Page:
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Welcome to RF

Welcome to the class page for Reception Fisher

Mrs Fisher is the class teacher.  
Other adults : Mrs Holt and Mrs Junaid

Phonics Workshop

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Coming into Reception

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Please focus upon learning to read and write these high frequency words. Some you need to learn by sight, others are decodable

Ideas to support play at home - a crucial part in a child's development!

Learning from Home

Supporting you to home school your child


* Provide the right environment for learning - turn the television off, perhaps sit at a table or clear a space on the floor.  You may find calming background music can help

* Create a daily plan to help to structure the day.  Setting times can cause stress if you fall behind.  Instead plan what you wish to achieve that day

* Help your child to understand what they are doing and give them plenty of time to practise and make mistakes.  We all learn from our mistakes.

* Complete all the work each day rather than allowing tasks to roll over to the next day

* Communicate with Mrs. Watts over Tapestry, send in the work you've completed, feel proud of the achievements you and your child have made!


We follow the guidance in the Development Matters document to teach your children in reception.  Your child is aged between 40-60months old  and is working towards achieving the 'Early Learning Goals' (ELGs)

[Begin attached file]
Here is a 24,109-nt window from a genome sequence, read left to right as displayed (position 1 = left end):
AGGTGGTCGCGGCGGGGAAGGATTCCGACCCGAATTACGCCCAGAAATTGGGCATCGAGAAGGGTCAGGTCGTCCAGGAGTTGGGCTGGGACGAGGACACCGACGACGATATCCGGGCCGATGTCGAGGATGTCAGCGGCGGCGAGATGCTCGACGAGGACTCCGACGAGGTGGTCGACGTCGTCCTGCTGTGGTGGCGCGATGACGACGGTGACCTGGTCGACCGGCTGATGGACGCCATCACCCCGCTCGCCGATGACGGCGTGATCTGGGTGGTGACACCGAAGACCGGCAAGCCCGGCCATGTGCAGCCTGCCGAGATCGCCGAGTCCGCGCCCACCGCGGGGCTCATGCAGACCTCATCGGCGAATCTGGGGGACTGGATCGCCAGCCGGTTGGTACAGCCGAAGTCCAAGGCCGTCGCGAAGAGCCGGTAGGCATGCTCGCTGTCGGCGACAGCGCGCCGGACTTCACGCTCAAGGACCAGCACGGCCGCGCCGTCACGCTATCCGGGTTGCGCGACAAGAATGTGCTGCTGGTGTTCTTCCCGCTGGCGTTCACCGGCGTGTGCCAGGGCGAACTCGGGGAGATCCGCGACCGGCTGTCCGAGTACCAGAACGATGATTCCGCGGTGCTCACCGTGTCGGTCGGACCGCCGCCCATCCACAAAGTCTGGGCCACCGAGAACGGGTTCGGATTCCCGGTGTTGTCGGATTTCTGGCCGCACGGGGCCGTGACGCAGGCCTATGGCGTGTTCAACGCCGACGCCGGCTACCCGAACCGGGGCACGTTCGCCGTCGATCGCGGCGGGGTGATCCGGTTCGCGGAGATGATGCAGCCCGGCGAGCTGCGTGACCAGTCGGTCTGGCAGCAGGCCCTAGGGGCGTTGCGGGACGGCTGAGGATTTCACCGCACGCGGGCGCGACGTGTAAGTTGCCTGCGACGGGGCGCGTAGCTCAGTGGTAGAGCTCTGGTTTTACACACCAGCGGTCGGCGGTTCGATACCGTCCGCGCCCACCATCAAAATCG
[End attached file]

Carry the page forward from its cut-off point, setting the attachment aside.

The PDF of this document is linked below ...

In reception we follow the 'Powermaths' scheme of learning. A link to the outlined scheme can be found below. The end early learning goals for mathematics are as follows. 


ELG 11 Number: Children count reliably with numbers from one to 20, place them in order and say which number is one more or one less than a given number. Using quantities and objects, they add and subtract two single-digit numbers and count on or back to find the answer. They solve problems, including doubling, halving and sharing.


ELG 12 Shape, space and measures: Children use everyday language to talk about size, weight, capacity, position, distance, time and money to compare quantities and objects and to solve problems. They recognise, create and describe patterns. They explore characteristics of everyday objects and shapes and use mathematical language to describe them.